Women's History Month | Ruth Wakefield and the Toll House Cookie EmpireBy Naquawna L. Tue, March 30, 2021
Educated at Framingham State Normal School, now known as Framingham State University, Graves gained an associate's degree in Household Arts. What is Household Arts, might you ask? In the early 1900s, Household Arts was an educational discipline that can be compared to today’s Culinary Arts curriculum. Mainly, it consisted of food science, cooking, food preservation, and dietetics. After completing her degree in 1924, Graves became a Home Economics teacher at a local high school, until she married her husband, Kenneth Wakefield, in 1928.
Preceding her marriage, Ruth and her husband opened a tourist lodge, The Tollhouse Inn, in Whitman, Massachusetts, during 1930. Though the economy had a substantial decline, Ruth and her husband quit their jobs to follow their dreams of creating a food establishment that served exceptional food at reasonable prices. Utilizing the skills she acquired from Framingham, Ruth created, prepared, and served all of the meals for the Inn, gaining local popularity for her lobster dinners and desserts. Some resources suggest the cookies were created in 1938, when Ruth realized she was out of baker’s chocolate and substituted broken pieces of Nestle’s semi-sweet chocolate, assuming it would melt into the batter as it baked. The chocolate didn’t melt, creating the world’s first chocolate chip cookie.
By Ruth’s account, she deliberately invented the cookie. She stated, "We had been serving a thin butterscotch nut cookie with ice cream. Everybody seemed to love it, but I was trying to give them something different. So I came up with a Toll House cookie.", hence, the cookie’s original name: Toll House Chocolate Crunch Cookie. Ruth’s invention quickly gained local fame which led to her nationally acclaimed book, Toll House Tried and True Recipes, which has been published almost forty times since 1938. Obviously, without Ruth’s love of food, we would not have one of the most beloved drop cookies of all time or any of its variations.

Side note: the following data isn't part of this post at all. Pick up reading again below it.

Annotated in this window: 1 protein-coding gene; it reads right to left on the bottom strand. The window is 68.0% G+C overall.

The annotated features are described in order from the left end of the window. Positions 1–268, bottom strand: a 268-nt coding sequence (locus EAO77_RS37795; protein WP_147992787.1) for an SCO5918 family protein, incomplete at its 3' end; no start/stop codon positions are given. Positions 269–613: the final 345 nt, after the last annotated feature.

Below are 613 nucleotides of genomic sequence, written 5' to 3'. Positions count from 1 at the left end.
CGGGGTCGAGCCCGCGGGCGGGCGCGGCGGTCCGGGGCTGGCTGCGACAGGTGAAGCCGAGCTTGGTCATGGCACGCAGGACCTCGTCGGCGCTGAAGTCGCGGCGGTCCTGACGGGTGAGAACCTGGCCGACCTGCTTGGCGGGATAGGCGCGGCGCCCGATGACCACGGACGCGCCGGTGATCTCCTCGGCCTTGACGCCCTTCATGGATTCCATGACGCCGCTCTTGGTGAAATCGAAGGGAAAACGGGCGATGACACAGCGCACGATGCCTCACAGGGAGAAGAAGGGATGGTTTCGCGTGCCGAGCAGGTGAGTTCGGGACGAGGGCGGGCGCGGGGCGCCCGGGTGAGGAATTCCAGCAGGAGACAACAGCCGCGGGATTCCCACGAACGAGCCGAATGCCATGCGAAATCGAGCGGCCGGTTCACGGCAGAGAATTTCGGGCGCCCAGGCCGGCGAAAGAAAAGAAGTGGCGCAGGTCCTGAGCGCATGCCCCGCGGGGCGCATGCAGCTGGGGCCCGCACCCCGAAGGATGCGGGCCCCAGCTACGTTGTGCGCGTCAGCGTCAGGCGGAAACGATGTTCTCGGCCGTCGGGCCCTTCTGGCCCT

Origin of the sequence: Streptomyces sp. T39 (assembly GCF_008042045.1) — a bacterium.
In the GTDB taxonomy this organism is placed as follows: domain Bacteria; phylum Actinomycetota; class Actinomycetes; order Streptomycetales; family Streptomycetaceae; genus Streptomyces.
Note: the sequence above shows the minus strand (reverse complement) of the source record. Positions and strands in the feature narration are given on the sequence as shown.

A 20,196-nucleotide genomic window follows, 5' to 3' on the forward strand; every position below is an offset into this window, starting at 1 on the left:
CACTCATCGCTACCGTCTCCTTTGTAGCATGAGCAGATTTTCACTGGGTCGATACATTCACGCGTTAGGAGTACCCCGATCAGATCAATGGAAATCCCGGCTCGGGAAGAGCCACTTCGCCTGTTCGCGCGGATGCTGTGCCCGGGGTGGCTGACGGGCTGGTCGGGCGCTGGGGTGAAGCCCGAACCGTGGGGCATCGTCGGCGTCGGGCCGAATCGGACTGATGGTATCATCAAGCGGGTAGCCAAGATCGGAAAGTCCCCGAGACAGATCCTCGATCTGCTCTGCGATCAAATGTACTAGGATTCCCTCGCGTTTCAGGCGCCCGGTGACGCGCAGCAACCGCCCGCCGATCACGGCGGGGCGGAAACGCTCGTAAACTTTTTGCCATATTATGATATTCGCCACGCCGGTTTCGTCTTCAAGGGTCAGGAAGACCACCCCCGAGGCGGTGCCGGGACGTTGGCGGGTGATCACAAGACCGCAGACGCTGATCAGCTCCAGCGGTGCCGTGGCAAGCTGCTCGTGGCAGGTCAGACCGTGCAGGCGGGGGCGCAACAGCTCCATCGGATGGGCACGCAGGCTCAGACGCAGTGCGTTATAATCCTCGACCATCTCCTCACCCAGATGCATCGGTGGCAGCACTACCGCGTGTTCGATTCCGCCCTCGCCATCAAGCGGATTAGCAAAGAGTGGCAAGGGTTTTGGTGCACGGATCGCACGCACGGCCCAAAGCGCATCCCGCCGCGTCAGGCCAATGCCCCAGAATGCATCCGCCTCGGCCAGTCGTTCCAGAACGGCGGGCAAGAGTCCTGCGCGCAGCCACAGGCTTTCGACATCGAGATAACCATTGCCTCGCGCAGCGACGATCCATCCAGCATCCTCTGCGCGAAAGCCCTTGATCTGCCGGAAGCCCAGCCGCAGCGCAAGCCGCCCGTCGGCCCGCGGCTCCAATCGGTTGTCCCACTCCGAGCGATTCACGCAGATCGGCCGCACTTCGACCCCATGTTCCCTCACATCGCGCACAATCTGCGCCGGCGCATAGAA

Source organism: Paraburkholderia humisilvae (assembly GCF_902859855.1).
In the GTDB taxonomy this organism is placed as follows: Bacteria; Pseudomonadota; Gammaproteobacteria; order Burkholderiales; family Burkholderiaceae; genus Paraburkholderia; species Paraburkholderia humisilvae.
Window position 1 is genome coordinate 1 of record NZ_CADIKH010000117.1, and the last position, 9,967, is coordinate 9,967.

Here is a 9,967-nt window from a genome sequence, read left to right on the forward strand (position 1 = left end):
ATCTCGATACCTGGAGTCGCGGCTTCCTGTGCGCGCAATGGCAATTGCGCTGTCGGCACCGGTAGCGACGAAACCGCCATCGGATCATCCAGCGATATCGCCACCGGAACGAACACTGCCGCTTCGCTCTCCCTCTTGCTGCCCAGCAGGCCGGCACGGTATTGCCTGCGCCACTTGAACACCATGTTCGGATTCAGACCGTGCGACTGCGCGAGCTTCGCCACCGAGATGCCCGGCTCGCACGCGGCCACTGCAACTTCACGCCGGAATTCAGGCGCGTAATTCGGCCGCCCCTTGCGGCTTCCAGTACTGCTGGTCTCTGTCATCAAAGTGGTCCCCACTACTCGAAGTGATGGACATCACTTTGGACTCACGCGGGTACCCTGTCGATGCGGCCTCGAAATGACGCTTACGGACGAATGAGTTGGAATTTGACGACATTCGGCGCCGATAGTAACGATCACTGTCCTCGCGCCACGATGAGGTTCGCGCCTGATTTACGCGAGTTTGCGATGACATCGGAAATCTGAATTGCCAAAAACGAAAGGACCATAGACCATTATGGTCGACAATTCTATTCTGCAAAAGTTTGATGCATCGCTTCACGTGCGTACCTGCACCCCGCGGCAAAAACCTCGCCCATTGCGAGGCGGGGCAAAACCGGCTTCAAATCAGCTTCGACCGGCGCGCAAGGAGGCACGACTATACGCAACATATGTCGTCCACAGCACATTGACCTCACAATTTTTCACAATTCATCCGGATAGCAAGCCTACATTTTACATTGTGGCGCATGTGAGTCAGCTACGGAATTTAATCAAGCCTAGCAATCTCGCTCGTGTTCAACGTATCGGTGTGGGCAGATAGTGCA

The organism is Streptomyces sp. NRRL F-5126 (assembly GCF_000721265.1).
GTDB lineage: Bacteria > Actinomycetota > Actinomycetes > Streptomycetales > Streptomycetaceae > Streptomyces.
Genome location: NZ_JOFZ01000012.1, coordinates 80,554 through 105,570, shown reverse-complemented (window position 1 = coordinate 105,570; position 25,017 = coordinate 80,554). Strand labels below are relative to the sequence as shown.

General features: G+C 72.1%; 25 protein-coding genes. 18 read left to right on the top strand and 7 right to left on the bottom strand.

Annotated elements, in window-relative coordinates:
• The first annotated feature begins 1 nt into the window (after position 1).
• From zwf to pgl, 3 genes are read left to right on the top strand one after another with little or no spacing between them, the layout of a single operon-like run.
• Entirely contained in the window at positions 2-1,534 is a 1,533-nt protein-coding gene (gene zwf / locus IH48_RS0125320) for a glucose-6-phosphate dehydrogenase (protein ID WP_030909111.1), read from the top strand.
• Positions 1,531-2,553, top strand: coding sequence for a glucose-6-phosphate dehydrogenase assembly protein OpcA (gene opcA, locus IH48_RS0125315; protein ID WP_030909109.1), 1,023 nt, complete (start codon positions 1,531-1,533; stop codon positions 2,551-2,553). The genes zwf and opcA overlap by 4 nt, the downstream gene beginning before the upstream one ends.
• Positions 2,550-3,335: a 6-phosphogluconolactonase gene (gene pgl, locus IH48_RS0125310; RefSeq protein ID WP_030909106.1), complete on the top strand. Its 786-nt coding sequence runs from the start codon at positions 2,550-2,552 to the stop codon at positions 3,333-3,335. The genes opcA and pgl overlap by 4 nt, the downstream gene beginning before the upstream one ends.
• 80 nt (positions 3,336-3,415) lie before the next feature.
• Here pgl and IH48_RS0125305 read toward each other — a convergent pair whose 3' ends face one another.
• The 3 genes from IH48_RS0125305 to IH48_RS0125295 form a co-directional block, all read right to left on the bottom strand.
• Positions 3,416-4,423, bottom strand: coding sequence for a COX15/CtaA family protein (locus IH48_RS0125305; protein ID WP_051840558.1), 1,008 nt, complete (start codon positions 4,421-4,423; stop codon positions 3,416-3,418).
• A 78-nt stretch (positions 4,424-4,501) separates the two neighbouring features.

During Women's History Month, we celebrate Ruth, honor her contributions to the culinary world, and the legacy she left to women chefs throughout the world.
If you would like to try Ruth’s original Toll House Cookie Crunch recipe, it’s listed below.
Toll House Cookie Crunch Recipe
Total Time: 45 minutes
Hands-On Time: 30 minutes
Yield: 2 to 3 dozen
- 1 cup unsalted butter, plus more for baking sheets
- ¾ cup firmly packed light-brown sugar
- ¾ cup granulated sugar
- 2 large eggs, beaten
- 1 teaspoon baking soda dissolved into 1 teaspoon hot water
- 2 ¼ cups sifted all-purpose flour
- 1 teaspoon table salt
- 1 cup chopped nuts (optional)
- 12 ounces (2 cups) semisweet chocolate chips
- 1 teaspoon vanilla extract
- Preheat your oven to 375°.
- Cream the butter and sugars. Add the beaten eggs. Add the baking soda dissolved in hot water.
- Sift together the flour and salt and add to the butter mixture. Then stir in the nuts, chocolate chips, and vanilla.
- Chill the dough in the refrigerator for at least 1 hour and up to 3 days.
- Drop by the tablespoonful onto lightly greased cookie sheets and bake until browned at the edges for 10 to 12 minutes.
- The best nuts to use are pecans, walnuts, or almonds.
- If you have an egg or nut allergy, eggs can be substituted with an egg substitute and nuts can be omitted.
- If you would like to keep the dough for longer than 3 days, double wrap the dough in plastic wrap, then place the dough in an airtight container or freezer bag and freeze for up to 3 months.
Warning: Please do not consume this dough raw, as it can cause you to become ill. Raw and undercooked eggs may contain Salmonella, a type of harmful bacteria. This bacteria can be found on egg shells but also inside eggs. Consuming contaminated eggs can cause food poisoning.
The Free Library has tons of resources about cookies you can read about with the children in your life or use to make your own yummy cookies. Likewise, if you would like to learn more about women chefs take a look at Chef's Story by Dorothy Hamilton.
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The Great American Chocolate Chip Cookie Book by Carolyn Wyman
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What is your favorite cookie to eat? Let us know in the comments!
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